I really enjoyed this science fiction mystery! I am a sucker for stories set on alien planets, especially when the flora and fauna are part of the story. Add in a questionably ethical mega-corporation, a religious sect that helped colonize the planet, mysterious and scary feral dogs and MURDER – and you’ve got yourself a good story. I liked that the perspective changed – seeing both out of biologist Peter Bajowski’s eyes and that of newly-emigrated communications manager Kate Standish (who has a therapy dog companion, Hattie) made the story more interesting. But maybe the most interesting were the diary excerpts from the Believer woman who was part of the first human convoy to the moon of Huginn. These slowly reveal the creepy story that is in the background of all the action taking place.

If you like Sheri S. Tepper, the later books in the Ender series by Orson Scott Card or even the movie Avatar, you should definitely give this book a try.

The Innkeeper Chronicles Volume 1

Cover of the book The Innkeeper Chronicles Volume 1 by Ilona Andrews

Title: The Innkeeper Chronicles Volume 1
Author: Ilona Andrews
ISBN: 1596068361
Publisher: Subterranean Press
Publication date: May 31, 2017
Page count: 768
Genre: Urban Science Fiction/Fantasy
Source: NetGalley
Rating: 4/5 stars!

Goodreads description:
Meet Dina Demille, a nice Texas gal who runs a seemingly ordinary, quaint B&B. But Dina’s inn is a magic, thinking entity; her fluffy Shih-tzu, Beast really is a beast; and her guests are the kind that no one on earth is supposed to know about: guests like a dethroned galactic tyrant with a massive bounty on her head, the Lord Marshal of a powerful vampire clan, and a displaced—and superhot—alpha-strain werewolf.


So don’t expect a normal stay…and don’t stand too close, or you may be collateral damage.

I used to read a lot of urban fantasy – for a few years, I read it almost exclusively. Needless to say, I got pretty burned out on the UF tropes. I continued to read my favorites (The Hollows by Kim Harrison, Mercy Thompson by Patricia Briggs), but I didn’t actively seek out new authors in the genre.

All this to say – I can’t believe I missed Ilona Andrews! I am so excited to have found this writing duo through this book (and SO excited that they have so many other books out for me to read!)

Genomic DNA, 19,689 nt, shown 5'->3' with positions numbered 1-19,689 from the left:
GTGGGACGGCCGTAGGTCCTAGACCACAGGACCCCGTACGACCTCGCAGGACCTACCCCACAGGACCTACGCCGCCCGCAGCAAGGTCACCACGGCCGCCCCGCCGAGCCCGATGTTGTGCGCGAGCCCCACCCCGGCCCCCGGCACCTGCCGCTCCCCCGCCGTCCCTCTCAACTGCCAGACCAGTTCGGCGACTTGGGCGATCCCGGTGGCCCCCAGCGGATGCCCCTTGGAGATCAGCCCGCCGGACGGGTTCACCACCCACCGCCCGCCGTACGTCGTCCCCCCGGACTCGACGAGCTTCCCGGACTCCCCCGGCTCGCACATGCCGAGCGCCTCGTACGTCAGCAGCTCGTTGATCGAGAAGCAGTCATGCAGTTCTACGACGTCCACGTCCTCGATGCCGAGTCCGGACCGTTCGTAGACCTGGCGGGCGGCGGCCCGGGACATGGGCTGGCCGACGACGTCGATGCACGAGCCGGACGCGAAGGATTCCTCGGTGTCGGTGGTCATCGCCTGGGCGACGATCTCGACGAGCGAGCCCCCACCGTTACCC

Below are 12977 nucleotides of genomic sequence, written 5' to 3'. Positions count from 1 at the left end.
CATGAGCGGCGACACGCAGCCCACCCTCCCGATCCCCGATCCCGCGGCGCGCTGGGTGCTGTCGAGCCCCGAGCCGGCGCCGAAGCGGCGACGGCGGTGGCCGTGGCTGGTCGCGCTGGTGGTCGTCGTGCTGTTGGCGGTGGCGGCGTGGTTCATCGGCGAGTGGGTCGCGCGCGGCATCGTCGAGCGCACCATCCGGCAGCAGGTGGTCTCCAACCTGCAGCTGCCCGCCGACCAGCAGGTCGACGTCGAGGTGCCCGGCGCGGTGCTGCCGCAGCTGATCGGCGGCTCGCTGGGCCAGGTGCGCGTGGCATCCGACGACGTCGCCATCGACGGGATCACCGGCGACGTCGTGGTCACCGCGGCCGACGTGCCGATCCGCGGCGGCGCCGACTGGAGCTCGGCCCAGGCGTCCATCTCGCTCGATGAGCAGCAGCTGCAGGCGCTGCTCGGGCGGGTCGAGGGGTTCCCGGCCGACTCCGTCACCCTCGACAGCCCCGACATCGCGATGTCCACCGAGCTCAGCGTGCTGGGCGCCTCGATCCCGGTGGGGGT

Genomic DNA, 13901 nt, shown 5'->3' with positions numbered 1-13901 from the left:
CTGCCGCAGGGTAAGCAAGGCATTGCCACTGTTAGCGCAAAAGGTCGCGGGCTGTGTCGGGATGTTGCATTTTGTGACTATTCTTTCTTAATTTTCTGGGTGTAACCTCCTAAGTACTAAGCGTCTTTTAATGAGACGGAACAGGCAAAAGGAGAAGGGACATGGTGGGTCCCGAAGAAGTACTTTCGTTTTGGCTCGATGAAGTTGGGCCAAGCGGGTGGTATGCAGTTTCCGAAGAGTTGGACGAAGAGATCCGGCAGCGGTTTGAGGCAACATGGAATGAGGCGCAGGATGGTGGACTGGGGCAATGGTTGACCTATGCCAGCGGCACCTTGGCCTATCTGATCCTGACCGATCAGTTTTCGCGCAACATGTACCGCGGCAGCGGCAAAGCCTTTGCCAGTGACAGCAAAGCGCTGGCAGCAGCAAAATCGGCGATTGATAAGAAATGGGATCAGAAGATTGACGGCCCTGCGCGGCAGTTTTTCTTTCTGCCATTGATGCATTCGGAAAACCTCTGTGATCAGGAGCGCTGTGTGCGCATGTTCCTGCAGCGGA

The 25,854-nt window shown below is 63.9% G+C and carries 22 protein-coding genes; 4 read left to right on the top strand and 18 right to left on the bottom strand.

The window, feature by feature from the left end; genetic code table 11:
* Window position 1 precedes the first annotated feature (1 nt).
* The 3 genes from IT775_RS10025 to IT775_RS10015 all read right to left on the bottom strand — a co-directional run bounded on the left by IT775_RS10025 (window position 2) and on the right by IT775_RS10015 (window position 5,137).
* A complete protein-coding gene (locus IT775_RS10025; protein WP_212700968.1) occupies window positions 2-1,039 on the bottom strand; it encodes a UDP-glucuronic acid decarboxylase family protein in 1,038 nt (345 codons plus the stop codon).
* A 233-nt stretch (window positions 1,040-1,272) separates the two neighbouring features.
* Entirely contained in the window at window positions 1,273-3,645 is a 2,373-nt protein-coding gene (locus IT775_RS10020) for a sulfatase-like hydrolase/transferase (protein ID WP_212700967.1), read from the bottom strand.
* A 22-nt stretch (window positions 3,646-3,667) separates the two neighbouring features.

This book is an omnibus of three books: Clean Sweep, Sweep in Peace, and One Fell Sweep (as an Innkeeper, Dina has a magic broom, hence the punny titles). Each of the books was released serially and for free on the authors’ website; once each was complete, it was edited and repackaged as an ebook for sale (they currently run $4.99 each). I am desperate for news of when the next book will start being released!

These stories have a lot of humor and a lot of heart. I would often read funny passages aloud to my husband, and he giggled along with me. There is also a bit of romance, but it is not the focus of any book (there is no over-the-top hand-wringing angst, which I tired of in a lot of other UF series. I never wanted to smack Dina upside the head, bonus). But the real stars of the series are the characters. The cranky and overly-dramatic porcupine-like chef, the bloodthirsty, calculating yet charming Caldenia, requisite vampires and werewolves that somehow don’t fall into the usual pitfalls of those beings, the adorable Shih-tzu that guards the Inn, and the Inn itself – Gertrude Hunt is a mysteriously sentient being in her own right. Bottom line: if you enjoyed the Scooby gang vibe in Buffy or the found-family feels in Firefly or Guardians of the Galaxy, you will dig these books. Heartfelt and delightful are the words that most often spring to my mind.